Apple's 'Hour of Code' workshops take kids hands-on with coding

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Apple on Wednesday held its "Hour of Code" youth workshops as part of's worldwide campaign to introduce computer science to children and teenagers. AppleInsider was able to attend a session at a North Carolina Apple Store.

Earlier today, about 11 kids filed into the Crabtree Valley Apple Store in North Carolina to learn a bit about coding in an event Apple billed as a "fun one-hour introduction to computer science, designed to demystify code and show that anyone can learn the basics of programming."

Kicking things off was an introductory video featuring endorsements ranging from pop icons Ashton Kutcher and Carly Rae Jepson, to tech icons Bill Gates, Steve Jobs, Mark Zuckerberg and Drew Houston. After watching the short movie, iPads were

distributed with Safari opened to's website.

Apple Geniuses leading the workshop moved through a series of short lessons, getting assists along the way with videos from celebrities like NBA all-star Chris Bosh, who taught "Repeat Until" statements, to Mark Zuckerberg, who explained repeat loops.


In short clips shown between code lessons, Microsoft's Bill Gates, Google engineer Tess Winlock and NASA engineer Bobak Ferdowski discussed how coding relates to their job. Adding to the interactive aspect of the lesson, the prominent figures explained how the code a student just wrote is applicable to the world, whether it's a website or the Mars rover.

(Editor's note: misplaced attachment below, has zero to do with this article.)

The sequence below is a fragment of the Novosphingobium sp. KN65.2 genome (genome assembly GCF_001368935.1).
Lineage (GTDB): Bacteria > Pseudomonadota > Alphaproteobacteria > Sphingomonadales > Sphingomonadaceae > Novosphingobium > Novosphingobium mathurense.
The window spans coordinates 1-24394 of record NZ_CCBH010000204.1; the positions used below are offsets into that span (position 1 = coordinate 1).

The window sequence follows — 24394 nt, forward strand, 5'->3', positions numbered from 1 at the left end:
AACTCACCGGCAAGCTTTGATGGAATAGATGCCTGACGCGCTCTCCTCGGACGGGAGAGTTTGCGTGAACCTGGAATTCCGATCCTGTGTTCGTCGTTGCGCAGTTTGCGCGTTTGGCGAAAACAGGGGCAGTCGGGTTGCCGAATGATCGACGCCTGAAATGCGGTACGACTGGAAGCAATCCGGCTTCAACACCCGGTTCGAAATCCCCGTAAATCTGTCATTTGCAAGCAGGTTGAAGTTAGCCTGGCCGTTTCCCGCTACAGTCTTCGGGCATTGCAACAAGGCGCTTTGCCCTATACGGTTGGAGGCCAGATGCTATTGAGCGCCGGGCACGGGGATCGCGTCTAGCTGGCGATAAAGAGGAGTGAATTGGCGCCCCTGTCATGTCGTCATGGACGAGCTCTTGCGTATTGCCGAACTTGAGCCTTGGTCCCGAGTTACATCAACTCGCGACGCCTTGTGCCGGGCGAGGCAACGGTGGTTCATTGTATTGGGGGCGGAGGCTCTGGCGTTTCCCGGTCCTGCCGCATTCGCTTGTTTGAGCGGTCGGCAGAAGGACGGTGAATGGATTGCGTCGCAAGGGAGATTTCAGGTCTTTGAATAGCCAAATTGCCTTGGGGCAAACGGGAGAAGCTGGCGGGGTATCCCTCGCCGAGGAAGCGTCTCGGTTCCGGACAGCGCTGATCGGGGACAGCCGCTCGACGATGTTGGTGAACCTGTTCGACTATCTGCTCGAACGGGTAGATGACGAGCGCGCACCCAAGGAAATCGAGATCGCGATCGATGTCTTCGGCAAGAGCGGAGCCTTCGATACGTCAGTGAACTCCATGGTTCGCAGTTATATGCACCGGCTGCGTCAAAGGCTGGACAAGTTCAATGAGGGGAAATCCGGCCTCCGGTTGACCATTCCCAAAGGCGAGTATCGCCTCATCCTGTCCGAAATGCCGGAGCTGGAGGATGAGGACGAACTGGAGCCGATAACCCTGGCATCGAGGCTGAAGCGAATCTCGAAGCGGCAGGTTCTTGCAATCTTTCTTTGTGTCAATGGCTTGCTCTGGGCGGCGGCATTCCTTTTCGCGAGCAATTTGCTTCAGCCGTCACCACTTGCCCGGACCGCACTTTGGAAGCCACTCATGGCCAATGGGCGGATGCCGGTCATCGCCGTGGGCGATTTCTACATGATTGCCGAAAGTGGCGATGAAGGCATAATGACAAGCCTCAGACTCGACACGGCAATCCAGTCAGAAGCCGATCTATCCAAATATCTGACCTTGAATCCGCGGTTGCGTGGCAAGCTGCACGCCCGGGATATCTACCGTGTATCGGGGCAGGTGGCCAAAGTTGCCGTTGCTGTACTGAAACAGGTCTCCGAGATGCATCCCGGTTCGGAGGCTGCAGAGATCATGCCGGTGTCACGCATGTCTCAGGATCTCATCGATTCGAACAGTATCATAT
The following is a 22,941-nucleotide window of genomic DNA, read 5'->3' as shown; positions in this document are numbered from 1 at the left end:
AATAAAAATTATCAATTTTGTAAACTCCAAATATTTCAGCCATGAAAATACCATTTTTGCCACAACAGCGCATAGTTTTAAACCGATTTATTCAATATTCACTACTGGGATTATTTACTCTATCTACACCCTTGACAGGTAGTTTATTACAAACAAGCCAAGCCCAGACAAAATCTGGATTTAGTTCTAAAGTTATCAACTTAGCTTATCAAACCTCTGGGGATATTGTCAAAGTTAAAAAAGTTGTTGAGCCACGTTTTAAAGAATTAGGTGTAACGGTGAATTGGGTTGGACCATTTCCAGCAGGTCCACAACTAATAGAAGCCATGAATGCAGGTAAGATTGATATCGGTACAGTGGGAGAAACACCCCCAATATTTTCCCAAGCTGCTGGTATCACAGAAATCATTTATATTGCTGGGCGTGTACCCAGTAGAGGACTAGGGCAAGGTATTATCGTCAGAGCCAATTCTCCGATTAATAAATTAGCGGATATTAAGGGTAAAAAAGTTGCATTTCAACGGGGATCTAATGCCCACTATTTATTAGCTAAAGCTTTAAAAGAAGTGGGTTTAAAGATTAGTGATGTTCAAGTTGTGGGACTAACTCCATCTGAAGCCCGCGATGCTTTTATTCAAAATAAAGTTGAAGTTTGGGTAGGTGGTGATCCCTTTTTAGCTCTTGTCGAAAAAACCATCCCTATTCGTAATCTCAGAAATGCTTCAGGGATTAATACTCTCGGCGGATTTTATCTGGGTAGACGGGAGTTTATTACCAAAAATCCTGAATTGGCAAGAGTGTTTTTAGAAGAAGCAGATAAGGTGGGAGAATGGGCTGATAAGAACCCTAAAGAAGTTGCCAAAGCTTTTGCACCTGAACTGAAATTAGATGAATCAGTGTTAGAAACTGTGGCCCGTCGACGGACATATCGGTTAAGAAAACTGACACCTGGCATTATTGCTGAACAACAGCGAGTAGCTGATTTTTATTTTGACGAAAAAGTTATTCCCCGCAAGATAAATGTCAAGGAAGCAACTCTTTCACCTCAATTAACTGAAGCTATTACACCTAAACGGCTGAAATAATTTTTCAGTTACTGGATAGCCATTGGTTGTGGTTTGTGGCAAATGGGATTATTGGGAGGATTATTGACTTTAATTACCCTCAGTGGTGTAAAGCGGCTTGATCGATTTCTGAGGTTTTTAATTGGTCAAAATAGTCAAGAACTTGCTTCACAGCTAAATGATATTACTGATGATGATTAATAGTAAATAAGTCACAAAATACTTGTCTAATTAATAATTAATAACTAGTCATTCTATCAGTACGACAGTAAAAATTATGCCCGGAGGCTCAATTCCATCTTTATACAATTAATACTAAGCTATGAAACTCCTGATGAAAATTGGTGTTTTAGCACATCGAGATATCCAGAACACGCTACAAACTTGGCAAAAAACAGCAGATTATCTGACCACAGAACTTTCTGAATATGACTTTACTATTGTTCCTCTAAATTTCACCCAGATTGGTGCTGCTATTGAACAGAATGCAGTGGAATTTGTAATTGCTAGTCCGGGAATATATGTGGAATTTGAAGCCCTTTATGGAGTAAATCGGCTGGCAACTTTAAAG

Children progressed through the lessons at their own pace; moving an Angry Bird on top of a Pig or navigating a Zombie through a maze.

Lesson programming was similar to MIT Scratch or Google App Inventor language, where blocks are chained together to create programs. A "show code" link in the upper right of the lesson pane allowed students to review the Javascript being composed when they chained a set of blocks together.

Screen grab of coding with Plants v. Zombies.

At the end of the session, each child completed 20 lessons of coding and received a digital certificate of completion suitable for posting on Twitter and Facebook, or for emailing and printing.

Interestingly, upon finishing the exercises, the teaching suite asked for the sex of each student. Aggregating answers, the site showed a breakdown of who completed the lessons thus far, with a 52 percent to 48 percent split in favor of girls.

It appears Apple's Hour of Code was a success, as attendees agreed the coding program was something they would like to continue at home.